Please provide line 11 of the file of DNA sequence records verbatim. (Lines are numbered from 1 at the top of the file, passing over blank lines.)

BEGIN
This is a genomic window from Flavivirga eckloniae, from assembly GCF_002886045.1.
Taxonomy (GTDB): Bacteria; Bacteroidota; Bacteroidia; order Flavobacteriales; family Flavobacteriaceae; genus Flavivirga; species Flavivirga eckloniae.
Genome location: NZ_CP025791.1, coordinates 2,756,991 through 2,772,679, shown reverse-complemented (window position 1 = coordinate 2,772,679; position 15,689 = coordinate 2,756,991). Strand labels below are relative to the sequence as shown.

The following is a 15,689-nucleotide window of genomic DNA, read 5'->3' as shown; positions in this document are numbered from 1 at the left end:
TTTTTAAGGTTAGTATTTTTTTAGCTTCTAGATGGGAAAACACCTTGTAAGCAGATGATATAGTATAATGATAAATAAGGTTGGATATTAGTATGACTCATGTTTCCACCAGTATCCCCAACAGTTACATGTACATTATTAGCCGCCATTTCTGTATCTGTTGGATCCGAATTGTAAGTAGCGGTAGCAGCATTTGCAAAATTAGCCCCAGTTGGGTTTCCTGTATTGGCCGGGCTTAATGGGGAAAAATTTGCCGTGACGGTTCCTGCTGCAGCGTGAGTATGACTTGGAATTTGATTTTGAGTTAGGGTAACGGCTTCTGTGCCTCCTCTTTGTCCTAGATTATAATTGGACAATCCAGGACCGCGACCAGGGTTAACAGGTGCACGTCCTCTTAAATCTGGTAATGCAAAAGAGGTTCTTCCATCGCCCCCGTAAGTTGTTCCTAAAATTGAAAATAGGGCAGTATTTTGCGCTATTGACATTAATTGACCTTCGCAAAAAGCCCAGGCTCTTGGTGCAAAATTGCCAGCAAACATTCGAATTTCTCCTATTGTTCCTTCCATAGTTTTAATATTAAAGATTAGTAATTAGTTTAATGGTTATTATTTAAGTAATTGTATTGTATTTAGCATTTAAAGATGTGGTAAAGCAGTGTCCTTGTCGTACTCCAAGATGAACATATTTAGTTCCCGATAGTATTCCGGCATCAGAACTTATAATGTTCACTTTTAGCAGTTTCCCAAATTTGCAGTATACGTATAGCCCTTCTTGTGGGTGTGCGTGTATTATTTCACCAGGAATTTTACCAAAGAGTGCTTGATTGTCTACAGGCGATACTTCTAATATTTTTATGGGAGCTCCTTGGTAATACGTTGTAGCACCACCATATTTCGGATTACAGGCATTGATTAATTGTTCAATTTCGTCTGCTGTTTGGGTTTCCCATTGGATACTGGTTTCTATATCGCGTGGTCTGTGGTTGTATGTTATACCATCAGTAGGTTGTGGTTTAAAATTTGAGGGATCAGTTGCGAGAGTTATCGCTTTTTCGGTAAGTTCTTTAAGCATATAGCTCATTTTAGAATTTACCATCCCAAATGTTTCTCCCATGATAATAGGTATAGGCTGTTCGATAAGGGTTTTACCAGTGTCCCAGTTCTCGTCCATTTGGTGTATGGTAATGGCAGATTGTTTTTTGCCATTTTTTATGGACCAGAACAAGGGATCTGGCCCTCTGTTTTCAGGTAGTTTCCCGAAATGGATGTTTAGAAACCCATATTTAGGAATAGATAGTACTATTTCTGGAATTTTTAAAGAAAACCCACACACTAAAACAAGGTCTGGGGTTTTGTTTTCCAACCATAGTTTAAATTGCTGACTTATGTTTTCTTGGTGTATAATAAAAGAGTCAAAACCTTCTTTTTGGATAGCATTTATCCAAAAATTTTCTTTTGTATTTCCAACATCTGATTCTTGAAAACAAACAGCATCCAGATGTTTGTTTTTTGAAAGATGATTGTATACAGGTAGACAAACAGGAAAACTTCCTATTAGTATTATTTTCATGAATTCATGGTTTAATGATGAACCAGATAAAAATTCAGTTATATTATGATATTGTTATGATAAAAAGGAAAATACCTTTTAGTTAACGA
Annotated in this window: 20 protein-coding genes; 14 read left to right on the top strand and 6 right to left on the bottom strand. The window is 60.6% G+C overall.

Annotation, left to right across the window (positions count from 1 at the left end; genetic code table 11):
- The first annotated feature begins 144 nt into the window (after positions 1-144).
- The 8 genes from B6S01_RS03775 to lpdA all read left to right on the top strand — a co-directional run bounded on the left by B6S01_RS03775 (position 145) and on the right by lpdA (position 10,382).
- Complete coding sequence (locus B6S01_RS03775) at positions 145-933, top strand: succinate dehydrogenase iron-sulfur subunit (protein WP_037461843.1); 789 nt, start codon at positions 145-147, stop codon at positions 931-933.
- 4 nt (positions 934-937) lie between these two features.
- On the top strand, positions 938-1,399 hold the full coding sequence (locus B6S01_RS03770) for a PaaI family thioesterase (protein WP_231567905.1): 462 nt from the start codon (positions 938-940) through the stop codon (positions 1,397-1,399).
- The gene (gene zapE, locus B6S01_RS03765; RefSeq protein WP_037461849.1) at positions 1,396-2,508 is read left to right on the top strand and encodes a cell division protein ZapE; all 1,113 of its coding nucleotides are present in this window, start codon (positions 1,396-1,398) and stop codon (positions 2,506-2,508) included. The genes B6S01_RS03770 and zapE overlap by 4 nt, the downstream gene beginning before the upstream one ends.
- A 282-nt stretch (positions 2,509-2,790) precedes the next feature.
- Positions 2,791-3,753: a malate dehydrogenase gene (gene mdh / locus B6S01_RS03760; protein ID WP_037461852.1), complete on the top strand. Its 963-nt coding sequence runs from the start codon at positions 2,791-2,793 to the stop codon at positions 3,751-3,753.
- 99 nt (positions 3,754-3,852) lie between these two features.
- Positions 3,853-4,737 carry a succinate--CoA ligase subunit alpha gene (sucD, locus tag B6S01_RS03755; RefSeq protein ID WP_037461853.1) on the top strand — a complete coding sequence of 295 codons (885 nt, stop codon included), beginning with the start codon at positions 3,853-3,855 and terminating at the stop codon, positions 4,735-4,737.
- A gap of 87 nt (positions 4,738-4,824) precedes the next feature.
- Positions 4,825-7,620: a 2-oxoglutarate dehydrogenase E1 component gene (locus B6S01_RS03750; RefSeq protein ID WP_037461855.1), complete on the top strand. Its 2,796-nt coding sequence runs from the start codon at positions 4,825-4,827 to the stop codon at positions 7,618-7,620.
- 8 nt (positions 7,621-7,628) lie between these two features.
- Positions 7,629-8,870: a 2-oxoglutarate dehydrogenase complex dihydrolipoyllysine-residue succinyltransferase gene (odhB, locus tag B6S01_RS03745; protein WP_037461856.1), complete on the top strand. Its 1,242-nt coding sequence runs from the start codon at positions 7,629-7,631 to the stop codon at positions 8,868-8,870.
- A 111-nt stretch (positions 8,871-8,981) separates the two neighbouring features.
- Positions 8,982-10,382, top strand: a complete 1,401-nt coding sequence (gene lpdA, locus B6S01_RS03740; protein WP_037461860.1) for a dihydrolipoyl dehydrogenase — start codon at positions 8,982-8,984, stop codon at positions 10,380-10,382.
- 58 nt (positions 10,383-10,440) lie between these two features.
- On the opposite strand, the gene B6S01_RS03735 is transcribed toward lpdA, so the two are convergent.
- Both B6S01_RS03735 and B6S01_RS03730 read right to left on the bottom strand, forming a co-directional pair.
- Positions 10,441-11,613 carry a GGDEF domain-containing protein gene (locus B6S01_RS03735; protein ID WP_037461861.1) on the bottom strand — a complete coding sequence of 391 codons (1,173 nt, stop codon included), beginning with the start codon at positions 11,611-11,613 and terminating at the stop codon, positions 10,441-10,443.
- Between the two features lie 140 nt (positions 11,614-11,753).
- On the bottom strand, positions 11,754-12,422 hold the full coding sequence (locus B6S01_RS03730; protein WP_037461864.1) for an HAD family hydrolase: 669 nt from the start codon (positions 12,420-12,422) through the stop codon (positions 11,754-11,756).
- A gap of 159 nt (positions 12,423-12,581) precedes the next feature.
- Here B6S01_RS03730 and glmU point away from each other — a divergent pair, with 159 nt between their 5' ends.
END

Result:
- 4 nt (positions 934-937) lie between these two features.